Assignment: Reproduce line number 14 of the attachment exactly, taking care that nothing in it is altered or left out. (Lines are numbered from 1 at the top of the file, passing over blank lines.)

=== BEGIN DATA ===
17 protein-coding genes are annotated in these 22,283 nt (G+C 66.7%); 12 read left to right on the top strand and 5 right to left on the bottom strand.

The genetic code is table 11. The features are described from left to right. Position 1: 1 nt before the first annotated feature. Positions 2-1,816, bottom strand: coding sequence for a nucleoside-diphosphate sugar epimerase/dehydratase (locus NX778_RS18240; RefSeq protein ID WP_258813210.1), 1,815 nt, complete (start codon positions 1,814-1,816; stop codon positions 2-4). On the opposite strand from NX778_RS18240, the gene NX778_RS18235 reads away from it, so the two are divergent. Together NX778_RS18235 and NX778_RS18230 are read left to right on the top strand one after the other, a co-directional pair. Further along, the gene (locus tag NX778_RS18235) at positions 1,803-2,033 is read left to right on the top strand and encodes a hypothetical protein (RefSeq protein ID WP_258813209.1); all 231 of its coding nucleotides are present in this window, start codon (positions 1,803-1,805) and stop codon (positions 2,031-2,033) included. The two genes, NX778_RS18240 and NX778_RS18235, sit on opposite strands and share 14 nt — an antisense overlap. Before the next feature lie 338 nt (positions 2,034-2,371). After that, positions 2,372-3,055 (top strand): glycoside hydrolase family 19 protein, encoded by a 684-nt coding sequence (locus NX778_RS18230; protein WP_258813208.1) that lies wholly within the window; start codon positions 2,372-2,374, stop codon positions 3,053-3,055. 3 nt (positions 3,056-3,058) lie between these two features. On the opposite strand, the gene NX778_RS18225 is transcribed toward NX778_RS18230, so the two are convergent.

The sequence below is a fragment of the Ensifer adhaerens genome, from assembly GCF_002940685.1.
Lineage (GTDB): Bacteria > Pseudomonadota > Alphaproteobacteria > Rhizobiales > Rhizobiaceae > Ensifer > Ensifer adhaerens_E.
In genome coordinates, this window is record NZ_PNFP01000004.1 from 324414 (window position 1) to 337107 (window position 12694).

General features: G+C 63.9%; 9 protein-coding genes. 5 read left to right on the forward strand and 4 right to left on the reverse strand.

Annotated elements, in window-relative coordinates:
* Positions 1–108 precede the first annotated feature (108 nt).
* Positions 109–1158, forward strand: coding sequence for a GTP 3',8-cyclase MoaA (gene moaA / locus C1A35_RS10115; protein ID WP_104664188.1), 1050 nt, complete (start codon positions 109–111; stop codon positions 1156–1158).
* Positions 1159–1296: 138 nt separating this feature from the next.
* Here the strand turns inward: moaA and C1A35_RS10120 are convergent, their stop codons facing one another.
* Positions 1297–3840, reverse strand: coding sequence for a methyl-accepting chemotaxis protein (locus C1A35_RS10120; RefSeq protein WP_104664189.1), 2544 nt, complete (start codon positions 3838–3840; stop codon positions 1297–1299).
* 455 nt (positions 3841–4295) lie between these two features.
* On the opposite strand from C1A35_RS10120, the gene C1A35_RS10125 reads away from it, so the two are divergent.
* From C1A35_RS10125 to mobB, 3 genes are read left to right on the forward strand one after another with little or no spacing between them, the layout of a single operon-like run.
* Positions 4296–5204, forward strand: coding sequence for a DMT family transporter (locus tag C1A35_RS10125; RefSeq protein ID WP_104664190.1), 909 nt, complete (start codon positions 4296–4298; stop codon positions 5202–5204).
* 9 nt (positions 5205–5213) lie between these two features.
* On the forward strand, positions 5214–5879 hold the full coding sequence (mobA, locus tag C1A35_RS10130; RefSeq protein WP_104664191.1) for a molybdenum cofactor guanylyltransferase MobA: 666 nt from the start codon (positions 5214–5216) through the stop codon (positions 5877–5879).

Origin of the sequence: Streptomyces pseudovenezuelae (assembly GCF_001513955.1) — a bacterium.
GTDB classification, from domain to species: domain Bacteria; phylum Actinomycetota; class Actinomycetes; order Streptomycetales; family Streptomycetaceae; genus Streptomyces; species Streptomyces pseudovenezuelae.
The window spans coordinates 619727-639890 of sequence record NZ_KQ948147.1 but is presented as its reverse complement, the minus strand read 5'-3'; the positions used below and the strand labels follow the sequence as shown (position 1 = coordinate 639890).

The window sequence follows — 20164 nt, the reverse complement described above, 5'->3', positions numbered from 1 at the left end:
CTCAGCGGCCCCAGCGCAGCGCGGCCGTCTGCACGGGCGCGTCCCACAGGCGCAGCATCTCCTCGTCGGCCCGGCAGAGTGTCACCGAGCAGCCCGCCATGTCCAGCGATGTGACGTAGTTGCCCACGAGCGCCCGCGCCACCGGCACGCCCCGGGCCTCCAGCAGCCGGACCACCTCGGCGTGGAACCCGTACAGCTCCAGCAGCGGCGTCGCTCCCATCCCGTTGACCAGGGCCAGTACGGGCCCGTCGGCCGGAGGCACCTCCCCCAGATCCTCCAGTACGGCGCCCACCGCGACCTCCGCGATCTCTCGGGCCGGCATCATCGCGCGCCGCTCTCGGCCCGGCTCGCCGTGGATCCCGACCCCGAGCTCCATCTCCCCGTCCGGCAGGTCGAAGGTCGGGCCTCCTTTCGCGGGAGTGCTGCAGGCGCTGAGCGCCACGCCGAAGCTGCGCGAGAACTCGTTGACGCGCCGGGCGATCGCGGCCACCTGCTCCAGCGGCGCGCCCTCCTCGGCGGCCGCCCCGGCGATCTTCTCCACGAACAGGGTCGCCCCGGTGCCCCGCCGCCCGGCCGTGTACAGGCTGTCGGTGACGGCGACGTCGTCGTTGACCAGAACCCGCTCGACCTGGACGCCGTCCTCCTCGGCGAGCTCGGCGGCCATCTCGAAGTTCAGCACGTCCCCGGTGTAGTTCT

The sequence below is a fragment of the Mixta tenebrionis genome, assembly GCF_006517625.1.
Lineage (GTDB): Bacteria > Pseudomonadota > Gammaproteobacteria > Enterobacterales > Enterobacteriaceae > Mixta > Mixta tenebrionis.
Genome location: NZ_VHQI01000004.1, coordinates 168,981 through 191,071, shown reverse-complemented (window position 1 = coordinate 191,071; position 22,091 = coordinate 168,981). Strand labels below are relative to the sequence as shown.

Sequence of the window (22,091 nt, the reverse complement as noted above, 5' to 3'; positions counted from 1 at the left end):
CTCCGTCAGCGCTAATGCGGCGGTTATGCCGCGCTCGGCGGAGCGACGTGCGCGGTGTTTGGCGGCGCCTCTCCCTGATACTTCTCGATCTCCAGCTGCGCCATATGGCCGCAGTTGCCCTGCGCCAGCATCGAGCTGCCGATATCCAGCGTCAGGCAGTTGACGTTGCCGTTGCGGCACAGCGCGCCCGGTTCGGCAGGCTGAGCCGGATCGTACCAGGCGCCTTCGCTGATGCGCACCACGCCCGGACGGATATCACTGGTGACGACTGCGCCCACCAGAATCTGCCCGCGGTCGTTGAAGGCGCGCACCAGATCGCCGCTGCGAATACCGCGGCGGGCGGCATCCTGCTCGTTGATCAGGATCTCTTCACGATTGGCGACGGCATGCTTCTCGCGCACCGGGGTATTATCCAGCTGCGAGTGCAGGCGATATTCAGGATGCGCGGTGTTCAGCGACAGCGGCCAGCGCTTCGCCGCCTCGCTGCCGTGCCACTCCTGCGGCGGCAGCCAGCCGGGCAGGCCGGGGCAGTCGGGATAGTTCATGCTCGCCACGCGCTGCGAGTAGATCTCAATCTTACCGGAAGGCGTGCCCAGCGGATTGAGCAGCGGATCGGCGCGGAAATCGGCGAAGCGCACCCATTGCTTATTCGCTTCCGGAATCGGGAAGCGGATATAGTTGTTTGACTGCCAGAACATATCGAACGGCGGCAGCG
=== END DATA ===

* On the opposite strand from C1A35_RS10120, the gene C1A35_RS10125 reads away from it, so the two are divergent.